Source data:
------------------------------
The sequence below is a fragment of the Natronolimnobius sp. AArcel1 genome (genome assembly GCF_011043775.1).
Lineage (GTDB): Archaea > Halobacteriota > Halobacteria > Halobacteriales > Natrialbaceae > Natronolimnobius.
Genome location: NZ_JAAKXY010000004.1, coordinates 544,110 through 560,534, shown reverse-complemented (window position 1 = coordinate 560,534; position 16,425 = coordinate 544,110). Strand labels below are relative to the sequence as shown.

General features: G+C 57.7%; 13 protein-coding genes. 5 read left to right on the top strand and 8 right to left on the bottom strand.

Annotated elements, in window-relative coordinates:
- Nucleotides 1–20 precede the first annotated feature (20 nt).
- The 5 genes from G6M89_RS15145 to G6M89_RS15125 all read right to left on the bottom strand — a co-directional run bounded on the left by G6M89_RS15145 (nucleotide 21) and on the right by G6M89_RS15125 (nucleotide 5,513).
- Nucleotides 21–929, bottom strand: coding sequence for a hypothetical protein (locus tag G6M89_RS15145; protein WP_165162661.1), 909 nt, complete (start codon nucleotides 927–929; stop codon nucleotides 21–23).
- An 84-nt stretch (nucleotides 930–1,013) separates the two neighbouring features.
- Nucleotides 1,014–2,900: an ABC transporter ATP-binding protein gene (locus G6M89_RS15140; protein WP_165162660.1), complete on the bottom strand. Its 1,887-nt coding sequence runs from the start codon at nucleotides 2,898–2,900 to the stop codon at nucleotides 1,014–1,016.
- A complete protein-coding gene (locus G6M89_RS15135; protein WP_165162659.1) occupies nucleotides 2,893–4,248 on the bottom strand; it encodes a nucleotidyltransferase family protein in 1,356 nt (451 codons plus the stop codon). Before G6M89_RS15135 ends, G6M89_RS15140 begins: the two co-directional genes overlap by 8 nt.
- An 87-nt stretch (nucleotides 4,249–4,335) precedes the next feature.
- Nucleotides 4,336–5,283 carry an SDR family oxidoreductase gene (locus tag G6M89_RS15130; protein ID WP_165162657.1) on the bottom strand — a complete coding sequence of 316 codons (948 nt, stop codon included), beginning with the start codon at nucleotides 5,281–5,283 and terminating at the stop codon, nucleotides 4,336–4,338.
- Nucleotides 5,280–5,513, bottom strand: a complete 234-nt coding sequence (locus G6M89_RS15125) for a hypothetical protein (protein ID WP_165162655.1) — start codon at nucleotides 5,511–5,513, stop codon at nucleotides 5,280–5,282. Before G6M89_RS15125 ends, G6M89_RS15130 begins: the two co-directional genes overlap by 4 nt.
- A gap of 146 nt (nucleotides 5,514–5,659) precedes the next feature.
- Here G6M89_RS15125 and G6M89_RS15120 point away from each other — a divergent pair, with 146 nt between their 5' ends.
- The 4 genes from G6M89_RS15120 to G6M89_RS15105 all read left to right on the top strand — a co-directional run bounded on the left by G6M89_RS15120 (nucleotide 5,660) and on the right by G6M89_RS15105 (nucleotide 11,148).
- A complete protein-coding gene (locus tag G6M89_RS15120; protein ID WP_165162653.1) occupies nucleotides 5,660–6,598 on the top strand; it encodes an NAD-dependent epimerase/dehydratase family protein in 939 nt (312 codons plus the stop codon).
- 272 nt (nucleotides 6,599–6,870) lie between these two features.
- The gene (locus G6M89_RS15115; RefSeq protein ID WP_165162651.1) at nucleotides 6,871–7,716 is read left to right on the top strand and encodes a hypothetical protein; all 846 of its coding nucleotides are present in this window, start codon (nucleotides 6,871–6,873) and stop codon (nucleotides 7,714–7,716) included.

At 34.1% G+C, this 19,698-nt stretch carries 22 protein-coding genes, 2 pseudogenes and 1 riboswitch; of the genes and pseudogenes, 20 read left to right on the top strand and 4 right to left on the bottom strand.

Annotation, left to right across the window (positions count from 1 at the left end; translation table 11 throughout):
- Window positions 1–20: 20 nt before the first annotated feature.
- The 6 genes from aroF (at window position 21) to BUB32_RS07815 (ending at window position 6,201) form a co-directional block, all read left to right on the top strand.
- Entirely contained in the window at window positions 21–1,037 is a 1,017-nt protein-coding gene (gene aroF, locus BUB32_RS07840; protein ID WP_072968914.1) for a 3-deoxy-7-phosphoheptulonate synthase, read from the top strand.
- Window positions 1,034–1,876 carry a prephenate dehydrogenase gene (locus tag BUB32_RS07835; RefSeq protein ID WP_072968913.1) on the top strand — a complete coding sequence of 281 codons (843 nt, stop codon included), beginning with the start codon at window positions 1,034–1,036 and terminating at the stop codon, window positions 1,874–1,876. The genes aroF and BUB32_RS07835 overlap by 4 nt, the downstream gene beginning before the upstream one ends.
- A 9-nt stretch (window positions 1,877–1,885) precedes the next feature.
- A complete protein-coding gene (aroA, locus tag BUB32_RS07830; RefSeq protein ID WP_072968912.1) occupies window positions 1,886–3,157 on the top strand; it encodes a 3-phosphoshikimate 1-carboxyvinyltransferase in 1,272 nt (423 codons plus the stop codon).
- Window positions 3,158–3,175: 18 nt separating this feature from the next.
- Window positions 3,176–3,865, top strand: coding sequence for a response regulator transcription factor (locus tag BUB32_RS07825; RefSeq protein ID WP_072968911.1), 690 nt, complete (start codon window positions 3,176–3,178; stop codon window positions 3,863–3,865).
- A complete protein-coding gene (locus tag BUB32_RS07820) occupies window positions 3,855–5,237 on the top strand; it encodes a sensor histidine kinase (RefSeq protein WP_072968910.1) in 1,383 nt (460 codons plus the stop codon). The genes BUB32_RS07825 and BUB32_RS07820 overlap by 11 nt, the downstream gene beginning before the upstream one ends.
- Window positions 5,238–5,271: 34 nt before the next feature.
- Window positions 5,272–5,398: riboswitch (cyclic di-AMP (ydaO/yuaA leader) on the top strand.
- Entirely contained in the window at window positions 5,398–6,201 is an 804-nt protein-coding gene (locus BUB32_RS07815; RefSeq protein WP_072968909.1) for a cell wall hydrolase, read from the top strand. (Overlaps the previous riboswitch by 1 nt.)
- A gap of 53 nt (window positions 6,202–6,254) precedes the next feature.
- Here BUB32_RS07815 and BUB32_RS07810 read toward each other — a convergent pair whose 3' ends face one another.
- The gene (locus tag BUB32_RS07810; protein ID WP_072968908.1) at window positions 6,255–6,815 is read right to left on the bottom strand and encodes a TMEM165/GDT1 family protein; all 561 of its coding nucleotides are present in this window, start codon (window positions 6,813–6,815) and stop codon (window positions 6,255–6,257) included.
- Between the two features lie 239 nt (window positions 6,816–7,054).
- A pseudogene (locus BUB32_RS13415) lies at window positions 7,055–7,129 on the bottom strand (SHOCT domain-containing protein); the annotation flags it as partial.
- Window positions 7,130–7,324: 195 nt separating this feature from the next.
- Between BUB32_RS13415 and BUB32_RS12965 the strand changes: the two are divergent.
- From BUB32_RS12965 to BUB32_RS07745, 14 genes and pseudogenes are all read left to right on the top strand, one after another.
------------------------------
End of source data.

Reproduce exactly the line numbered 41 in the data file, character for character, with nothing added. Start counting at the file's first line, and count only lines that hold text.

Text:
- Between BUB32_RS13415 and BUB32_RS12965 the strand changes: the two are divergent.